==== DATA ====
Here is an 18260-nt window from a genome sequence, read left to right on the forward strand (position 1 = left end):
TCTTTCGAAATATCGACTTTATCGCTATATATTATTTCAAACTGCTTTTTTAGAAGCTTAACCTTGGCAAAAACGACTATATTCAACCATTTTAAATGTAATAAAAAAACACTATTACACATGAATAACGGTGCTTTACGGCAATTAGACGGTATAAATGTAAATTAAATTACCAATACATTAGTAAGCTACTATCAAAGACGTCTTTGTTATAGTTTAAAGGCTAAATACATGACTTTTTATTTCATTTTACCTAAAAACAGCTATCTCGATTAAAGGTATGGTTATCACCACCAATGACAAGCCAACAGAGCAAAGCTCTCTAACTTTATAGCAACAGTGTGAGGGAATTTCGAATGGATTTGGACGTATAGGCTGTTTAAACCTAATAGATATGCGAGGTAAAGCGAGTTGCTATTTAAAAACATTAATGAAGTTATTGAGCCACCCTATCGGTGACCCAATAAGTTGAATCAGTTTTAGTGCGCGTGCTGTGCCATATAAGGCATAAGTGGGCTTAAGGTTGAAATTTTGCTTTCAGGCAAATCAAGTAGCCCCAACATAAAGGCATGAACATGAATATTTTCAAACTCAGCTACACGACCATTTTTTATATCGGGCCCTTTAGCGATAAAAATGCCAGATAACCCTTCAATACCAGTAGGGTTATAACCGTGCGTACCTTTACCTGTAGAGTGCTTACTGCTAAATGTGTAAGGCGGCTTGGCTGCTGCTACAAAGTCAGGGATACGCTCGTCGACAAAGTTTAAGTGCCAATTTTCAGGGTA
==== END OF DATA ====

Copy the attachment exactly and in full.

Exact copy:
Here is an 18260-nt window from a genome sequence, read left to right on the forward strand (position 1 = left end):
TCTTTCGAAATATCGACTTTATCGCTATATATTATTTCAAACTGCTTTTTTAGAAGCTTAACCTTGGCAAAAACGACTATATTCAACCATTTTAAATGTAATAAAAAAACACTATTACACATGAATAACGGTGCTTTACGGCAATTAGACGGTATAAATGTAAATTAAATTACCAATACATTAGTAAGCTACTATCAAAGACGTCTTTGTTATAGTTTAAAGGCTAAATACATGACTTTTTATTTCATTTTACCTAAAAACAGCTATCTCGATTAAAGGTATGGTTATCACCACCAATGACAAGCCAACAGAGCAAAGCTCTCTAACTTTATAGCAACAGTGTGAGGGAATTTCGAATGGATTTGGACGTATAGGCTGTTTAAACCTAATAGATATGCGAGGTAAAGCGAGTTGCTATTTAAAAACATTAATGAAGTTATTGAGCCACCCTATCGGTGACCCAATAAGTTGAATCAGTTTTAGTGCGCGTGCTGTGCCATATAAGGCATAAGTGGGCTTAAGGTTGAAATTTTGCTTTCAGGCAAATCAAGTAGCCCCAACATAAAGGCATGAACATGAATATTTTCAAACTCAGCTACACGACCATTTTTTATATCGGGCCCTTTAGCGATAAAAATGCCAGATAACCCTTCAATACCAGTAGGGTTATAACCGTGCGTACCTTTACCTGTAGAGTGCTTACTGCTAAATGTGTAAGGCGGCTTGGCTGCTGCTACAAAGTCAGGGATACGCTCGTCGACAAAGTTTAAGTGCCAATTTTCAGGGTA